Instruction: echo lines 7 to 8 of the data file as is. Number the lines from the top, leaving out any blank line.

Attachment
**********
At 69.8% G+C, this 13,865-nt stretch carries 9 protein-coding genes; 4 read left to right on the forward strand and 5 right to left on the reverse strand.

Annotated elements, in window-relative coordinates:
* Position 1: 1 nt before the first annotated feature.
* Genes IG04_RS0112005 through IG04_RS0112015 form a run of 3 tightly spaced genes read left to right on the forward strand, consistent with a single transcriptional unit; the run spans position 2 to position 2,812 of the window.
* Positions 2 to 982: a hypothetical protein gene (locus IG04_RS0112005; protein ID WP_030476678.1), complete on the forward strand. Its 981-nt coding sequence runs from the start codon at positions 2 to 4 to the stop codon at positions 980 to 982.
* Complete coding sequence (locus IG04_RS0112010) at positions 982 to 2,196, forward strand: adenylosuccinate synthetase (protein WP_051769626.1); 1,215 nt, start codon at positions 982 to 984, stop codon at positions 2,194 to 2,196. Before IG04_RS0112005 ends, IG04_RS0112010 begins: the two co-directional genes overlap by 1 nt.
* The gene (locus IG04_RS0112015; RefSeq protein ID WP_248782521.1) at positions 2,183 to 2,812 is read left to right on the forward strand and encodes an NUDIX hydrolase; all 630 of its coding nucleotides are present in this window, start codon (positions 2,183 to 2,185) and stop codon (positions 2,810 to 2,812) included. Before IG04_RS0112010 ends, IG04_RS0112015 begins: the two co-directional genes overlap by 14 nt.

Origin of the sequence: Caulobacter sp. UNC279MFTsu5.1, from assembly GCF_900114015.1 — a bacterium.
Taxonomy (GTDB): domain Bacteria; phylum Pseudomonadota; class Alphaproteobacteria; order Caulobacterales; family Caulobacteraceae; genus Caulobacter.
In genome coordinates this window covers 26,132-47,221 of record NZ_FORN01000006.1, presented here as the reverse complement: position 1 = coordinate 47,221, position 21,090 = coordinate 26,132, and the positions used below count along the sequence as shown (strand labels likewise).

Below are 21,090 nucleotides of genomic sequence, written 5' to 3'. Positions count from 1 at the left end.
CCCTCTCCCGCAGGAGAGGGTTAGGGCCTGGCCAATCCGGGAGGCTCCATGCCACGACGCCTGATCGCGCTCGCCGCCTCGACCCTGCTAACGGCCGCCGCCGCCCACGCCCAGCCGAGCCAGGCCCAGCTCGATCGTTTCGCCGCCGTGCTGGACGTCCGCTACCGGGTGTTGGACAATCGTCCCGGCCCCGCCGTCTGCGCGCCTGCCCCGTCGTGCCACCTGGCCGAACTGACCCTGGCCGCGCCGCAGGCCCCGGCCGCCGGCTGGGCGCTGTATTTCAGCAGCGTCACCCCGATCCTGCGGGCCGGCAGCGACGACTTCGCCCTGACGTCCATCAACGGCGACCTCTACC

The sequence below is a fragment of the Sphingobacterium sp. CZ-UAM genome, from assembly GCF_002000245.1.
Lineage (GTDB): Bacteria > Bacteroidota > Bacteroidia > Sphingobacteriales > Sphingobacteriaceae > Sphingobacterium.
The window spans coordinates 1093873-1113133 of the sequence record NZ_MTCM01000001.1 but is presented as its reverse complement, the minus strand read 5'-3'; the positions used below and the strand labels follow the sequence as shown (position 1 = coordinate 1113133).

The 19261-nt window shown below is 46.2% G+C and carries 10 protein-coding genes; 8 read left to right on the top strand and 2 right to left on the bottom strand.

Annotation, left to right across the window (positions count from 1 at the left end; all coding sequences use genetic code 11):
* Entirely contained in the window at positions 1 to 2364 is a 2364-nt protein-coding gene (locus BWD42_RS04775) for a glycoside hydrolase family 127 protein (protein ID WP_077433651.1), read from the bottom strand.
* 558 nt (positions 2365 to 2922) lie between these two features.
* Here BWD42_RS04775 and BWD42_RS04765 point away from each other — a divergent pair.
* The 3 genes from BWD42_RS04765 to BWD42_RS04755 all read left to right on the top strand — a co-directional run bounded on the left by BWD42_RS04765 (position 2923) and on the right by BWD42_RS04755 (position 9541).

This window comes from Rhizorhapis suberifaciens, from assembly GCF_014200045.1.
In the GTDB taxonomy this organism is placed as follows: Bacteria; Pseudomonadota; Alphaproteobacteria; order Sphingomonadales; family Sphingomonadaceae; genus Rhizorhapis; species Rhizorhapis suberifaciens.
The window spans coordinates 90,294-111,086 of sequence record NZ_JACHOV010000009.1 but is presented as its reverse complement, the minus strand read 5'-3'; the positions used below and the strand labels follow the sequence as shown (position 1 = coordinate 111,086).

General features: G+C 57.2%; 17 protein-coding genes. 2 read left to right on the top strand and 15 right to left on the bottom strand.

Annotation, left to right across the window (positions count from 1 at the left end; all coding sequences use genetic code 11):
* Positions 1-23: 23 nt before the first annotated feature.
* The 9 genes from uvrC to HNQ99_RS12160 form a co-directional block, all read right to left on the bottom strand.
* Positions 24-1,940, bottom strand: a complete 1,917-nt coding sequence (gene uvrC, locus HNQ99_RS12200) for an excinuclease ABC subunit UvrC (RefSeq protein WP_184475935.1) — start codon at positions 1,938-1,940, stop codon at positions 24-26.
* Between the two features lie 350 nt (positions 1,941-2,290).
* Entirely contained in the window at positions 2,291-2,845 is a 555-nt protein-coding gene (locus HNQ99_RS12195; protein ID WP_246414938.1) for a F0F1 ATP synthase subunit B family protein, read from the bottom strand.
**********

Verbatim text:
* The gene (locus IG04_RS0112015; RefSeq protein ID WP_248782521.1) at positions 2,183 to 2,812 is read left to right on the forward strand and encodes an NUDIX hydrolase; all 630 of its coding nucleotides are present in this window, start codon (positions 2,183 to 2,185) and stop codon (positions 2,810 to 2,812) included. Before IG04_RS0112010 ends, IG04_RS0112015 begins: the two co-directional genes overlap by 14 nt.

Origin of the sequence: Caulobacter sp. UNC279MFTsu5.1, from assembly GCF_900114015.1 — a bacterium.